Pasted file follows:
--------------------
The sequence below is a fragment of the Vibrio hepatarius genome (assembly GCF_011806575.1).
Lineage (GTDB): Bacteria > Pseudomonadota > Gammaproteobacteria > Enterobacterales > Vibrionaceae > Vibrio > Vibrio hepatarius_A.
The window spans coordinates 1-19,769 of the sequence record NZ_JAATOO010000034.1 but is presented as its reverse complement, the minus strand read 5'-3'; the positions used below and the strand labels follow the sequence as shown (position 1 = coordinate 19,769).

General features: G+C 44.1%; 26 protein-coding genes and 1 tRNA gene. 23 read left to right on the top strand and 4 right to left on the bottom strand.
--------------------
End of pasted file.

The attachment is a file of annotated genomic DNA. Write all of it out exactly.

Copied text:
The sequence below is a fragment of the Vibrio hepatarius genome (assembly GCF_011806575.1).
Lineage (GTDB): Bacteria > Pseudomonadota > Gammaproteobacteria > Enterobacterales > Vibrionaceae > Vibrio > Vibrio hepatarius_A.
The window spans coordinates 1-19,769 of the sequence record NZ_JAATOO010000034.1 but is presented as its reverse complement, the minus strand read 5'-3'; the positions used below and the strand labels follow the sequence as shown (position 1 = coordinate 19,769).

General features: G+C 44.1%; 26 protein-coding genes and 1 tRNA gene. 23 read left to right on the top strand and 4 right to left on the bottom strand.